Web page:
Cabot didn’t want to comment on what grants the booming company has applied for, but “we take assistance as we need it.”
Johnson said Darn Tough is a reputable company and fits well in the industrial space.
“That work is all so much easier when you’re working with folks who are looking out for the good of the community,” she said.
Jobs in socks
Labor access was a big driver in the decision to expand to Waterbury.
“We’ve done some great growth here in Northfield, but as we grow and get bigger, we’re looking for more space and access to more workers,” Cabot said, mentioning Morrisville, Burlington and the Interstate 89 corridor as an expanded labor pool.
“It’s a really exciting time. It’s a great ride,” Cabot said.
Cabot said the first hires will be for the office and, once the manufacturing and warehouse space is renovated, Darn Tough will hire factory workers.
He wasn’t sure when all that will happen, considering that Darn Tough will be buying new machines for the Waterbury space and retrofitting the building from coffee work to sock knitting, but guessed the bulk of office hiring would happen in 2020, and factory hires toward the end of 2020 into 2021.
“I remember when we had 35 employees,” Cabot said, but he has a good memory; 360 now work at the Northfield plant.
Some employees will be relocated from Northfield, but the company plans to add staff at both locations.
Cabot expects the company will employ 500 people by the end of 2021.
Local and state officials are happy with how things have worked out in Pilgrim Park. As the coffee operations receded, they worried about the loss of jobs and economic activity.
“They have a proven product that people will pay good money for,” said state Rep. Theresa Wood, D-Waterbury. “It’s a very big deal for Waterbury,” Wood said.
And don’t forget the contributions made in the past by Green Mountain Coffee Roasters, which morphed into Keurig Green Mountain and then Keurig Dr Pepper, posting billion-dollar sales year after year.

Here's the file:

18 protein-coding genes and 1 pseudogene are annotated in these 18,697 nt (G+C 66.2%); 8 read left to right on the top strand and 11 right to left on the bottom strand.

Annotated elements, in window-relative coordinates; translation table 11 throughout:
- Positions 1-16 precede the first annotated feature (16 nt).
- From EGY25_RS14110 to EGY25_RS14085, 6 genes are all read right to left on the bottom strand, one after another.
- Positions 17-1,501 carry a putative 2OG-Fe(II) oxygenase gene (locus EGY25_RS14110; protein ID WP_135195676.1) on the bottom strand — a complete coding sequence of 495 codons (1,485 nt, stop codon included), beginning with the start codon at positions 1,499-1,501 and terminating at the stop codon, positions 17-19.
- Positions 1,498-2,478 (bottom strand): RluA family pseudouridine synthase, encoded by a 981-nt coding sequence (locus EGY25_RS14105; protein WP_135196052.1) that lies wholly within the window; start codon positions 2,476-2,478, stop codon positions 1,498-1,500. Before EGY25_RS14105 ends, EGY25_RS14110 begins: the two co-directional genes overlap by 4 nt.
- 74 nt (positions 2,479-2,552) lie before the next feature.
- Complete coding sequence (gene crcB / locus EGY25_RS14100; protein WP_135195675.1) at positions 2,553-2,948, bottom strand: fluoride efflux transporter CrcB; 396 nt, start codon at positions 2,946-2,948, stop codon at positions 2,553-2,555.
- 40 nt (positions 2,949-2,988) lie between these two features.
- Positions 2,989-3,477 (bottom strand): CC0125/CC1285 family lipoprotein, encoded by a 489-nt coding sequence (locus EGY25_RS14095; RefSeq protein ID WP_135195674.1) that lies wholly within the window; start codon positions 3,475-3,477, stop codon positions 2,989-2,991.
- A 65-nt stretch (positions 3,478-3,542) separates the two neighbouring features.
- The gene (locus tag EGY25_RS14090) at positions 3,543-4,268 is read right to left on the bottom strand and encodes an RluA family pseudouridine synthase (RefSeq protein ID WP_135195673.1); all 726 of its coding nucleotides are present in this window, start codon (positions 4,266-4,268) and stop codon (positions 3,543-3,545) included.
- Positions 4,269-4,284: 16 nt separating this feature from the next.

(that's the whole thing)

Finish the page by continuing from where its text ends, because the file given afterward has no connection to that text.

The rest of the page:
“Having Keurig Dr Pepper and all their iterations here has been great,” Wood said.
State Rep. Tom Stevens, D-Waterbury, agreed. “It’s a real privilege they had been based in Waterbury,” he said. “They built some quality buildings that will be used by Darn Tough.”
State Sen. Anthony Pollina, P/D-Washington County, was more critical of Keurig Dr Pepper.
“Darn Tough socks is a Vermont company, and that’s really important,” he said.
“These companies get so big, they lose connection with the community,” he said, referring to the former occupant of 150 Pilgrim Park. “I think Waterbury will be much better with this company in the long run.”
Cabot said the move into Waterbury is about growing the company and meeting demand, but also about the security of those 360 existing workers in Northfield.
“Waterbury means that to them, and it’s also about expanding into another Vermont town and helping there as we do,” Cabot said.
“It’s a great Vermont story. We’re privately held and we answer to our employees,” Cabot said. “We’re just trying to share the benefits of a growing company.”
Will Darn Tough’s legendary fall sock sale have a Waterbury venue? Don’t bet against it.
While its still unknown whether the annual sock sale will happen in Waterbury next year, the result of this move is almost certain.
“We’re creating jobs, providing more jobs, and ultimately more socks,” Kaplan said.